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The People's Storefront, Photo courtesy of realtor.com

The People’s Store, located in East Oakland, is a boutique that sells small batch African clothing, jewelry, crystals, and sage along with natural personal care products.

Customers rave about the natural shea butter, black soap and oils that are found in the store. The owner sells products wholesale and retail.

Located at 2366 High St, Oakland, CA 94601, they can be reached at  (510) 698-4371. The owner supports the local community, supporting small, local entrepreneurs by stocking the shelves of The People’s Store with their products. Check out their IG for giveaways, events and discounts.

The People’s Store is open Tuesdays through Saturdays between 11:00 a.m. and 6:00 p.m.; Sundays and Mondays 12:00 p.m. to 5:00 p.m.

The Oakland Post’s coverage of local news in Alameda County is supported by the Ethnic Media Sustainability Initiative, a program created by California Black Media and Ethnic Media Services to support community newspapers across California.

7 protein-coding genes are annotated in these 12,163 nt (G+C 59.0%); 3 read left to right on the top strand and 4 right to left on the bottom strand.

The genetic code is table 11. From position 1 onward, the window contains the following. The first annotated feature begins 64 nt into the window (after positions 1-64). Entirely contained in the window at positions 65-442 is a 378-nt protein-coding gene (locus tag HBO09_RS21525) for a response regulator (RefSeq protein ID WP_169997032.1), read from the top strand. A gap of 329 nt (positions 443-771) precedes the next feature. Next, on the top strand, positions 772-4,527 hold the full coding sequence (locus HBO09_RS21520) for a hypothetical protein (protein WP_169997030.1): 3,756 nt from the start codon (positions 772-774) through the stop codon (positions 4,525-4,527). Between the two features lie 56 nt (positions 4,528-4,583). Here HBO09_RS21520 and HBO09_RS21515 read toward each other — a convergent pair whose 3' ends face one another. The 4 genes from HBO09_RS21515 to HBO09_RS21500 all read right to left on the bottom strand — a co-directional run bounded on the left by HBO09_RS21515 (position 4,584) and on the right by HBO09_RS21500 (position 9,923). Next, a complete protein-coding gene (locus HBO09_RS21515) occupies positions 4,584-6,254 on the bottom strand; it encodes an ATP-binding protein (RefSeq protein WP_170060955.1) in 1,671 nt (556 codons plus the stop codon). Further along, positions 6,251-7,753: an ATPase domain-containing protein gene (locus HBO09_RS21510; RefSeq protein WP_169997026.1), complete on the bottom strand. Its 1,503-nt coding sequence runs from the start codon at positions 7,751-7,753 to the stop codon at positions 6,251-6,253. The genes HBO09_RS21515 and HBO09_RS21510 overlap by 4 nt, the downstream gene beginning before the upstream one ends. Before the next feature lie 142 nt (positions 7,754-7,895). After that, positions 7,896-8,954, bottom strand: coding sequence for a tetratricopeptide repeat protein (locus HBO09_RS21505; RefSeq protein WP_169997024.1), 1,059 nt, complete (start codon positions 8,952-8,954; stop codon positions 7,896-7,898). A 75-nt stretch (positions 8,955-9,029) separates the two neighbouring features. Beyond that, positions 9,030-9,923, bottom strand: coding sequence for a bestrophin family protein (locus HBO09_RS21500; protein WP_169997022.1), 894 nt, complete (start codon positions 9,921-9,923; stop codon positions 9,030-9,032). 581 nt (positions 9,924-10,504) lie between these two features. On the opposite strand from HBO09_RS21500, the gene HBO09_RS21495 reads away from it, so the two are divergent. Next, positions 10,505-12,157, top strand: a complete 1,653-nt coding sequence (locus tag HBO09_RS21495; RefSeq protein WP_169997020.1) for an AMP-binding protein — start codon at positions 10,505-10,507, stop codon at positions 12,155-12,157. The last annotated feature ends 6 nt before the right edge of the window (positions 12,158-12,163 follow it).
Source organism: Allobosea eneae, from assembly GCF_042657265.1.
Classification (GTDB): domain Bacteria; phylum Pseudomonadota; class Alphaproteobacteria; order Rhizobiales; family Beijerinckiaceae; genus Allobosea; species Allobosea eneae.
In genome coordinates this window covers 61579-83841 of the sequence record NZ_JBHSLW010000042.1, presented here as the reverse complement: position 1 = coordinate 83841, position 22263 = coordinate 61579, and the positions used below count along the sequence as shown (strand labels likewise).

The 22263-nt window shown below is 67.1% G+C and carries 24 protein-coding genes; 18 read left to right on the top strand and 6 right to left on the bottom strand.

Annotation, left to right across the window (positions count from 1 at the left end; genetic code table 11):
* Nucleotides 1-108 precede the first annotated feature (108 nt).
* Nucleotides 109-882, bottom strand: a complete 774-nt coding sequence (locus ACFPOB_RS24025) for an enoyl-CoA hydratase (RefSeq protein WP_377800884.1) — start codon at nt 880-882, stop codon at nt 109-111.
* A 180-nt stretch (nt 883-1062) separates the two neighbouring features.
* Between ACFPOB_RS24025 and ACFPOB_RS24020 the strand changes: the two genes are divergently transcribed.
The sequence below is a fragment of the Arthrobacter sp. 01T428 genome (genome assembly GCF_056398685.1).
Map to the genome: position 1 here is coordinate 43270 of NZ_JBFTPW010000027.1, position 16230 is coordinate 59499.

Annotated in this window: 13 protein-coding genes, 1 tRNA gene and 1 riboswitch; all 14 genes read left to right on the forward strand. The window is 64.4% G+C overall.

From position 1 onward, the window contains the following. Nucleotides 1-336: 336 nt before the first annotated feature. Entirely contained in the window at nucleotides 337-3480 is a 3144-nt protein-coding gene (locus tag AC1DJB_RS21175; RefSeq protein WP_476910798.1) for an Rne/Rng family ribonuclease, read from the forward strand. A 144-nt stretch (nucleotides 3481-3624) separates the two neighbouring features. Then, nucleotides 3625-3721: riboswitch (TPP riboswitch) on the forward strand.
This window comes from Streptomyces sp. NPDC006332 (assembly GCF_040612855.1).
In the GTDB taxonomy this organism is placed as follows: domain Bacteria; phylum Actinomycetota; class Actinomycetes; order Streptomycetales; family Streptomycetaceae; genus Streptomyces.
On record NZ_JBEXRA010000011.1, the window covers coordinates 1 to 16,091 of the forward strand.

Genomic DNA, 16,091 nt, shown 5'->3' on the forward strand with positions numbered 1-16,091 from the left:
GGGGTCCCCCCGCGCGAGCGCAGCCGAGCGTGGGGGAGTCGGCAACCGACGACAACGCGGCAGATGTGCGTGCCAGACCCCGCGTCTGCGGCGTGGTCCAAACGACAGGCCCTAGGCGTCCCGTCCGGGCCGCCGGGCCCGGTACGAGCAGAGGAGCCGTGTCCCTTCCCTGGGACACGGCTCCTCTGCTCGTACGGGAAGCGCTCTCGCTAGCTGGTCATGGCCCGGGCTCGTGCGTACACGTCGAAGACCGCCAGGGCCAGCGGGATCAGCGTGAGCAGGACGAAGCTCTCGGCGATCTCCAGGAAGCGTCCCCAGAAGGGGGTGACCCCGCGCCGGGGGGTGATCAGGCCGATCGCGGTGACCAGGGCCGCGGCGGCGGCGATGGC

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Business

Balance Your People and Profits: Cal Bill Pushes Amazon, Walmart, and Other Big E-Retailers

Gonzales said she authored AB 701 to help decrease worker injury, encourage more transparency, and end the use of production quotas at corporations and government agencies, which critics say contribute to low job satisfaction and harmful working conditions.

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Amazon Warehouse Worker, Photo Courtesy of California Black Media